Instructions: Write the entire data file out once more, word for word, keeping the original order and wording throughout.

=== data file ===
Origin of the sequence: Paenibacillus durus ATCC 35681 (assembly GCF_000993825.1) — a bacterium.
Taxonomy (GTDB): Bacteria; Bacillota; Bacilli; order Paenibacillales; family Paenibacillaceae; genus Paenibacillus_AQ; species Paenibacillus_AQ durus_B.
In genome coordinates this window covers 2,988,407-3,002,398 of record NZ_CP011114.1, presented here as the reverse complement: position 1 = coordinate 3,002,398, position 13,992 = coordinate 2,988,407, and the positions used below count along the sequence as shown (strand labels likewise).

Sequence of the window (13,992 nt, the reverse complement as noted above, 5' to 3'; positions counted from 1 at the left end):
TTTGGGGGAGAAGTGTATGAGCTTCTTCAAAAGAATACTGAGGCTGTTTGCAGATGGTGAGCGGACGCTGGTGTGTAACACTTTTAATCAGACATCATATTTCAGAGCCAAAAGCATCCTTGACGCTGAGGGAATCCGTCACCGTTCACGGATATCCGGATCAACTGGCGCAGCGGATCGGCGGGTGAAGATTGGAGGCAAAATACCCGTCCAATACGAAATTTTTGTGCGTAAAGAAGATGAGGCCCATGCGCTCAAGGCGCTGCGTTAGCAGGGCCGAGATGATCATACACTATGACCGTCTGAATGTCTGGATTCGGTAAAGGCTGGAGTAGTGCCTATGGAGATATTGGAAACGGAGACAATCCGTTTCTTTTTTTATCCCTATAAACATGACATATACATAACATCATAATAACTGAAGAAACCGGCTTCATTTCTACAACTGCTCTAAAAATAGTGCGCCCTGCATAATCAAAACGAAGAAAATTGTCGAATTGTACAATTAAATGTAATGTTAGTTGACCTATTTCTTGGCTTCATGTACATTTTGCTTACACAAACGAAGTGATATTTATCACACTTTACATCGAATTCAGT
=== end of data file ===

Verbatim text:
Origin of the sequence: Paenibacillus durus ATCC 35681 (assembly GCF_000993825.1) — a bacterium.
Taxonomy (GTDB): Bacteria; Bacillota; Bacilli; order Paenibacillales; family Paenibacillaceae; genus Paenibacillus_AQ; species Paenibacillus_AQ durus_B.
In genome coordinates this window covers 2,988,407-3,002,398 of record NZ_CP011114.1, presented here as the reverse complement: position 1 = coordinate 3,002,398, position 13,992 = coordinate 2,988,407, and the positions used below count along the sequence as shown (strand labels likewise).

Sequence of the window (13,992 nt, the reverse complement as noted above, 5' to 3'; positions counted from 1 at the left end):
TTTGGGGGAGAAGTGTATGAGCTTCTTCAAAAGAATACTGAGGCTGTTTGCAGATGGTGAGCGGACGCTGGTGTGTAACACTTTTAATCAGACATCATATTTCAGAGCCAAAAGCATCCTTGACGCTGAGGGAATCCGTCACCGTTCACGGATATCCGGATCAACTGGCGCAGCGGATCGGCGGGTGAAGATTGGAGGCAAAATACCCGTCCAATACGAAATTTTTGTGCGTAAAGAAGATGAGGCCCATGCGCTCAAGGCGCTGCGTTAGCAGGGCCGAGATGATCATACACTATGACCGTCTGAATGTCTGGATTCGGTAAAGGCTGGAGTAGTGCCTATGGAGATATTGGAAACGGAGACAATCCGTTTCTTTTTTTATCCCTATAAACATGACATATACATAACATCATAATAACTGAAGAAACCGGCTTCATTTCTACAACTGCTCTAAAAATAGTGCGCCCTGCATAATCAAAACGAAGAAAATTGTCGAATTGTACAATTAAATGTAATGTTAGTTGACCTATTTCTTGGCTTCATGTACATTTTGCTTACACAAACGAAGTGATATTTATCACACTTTACATCGAATTCAGT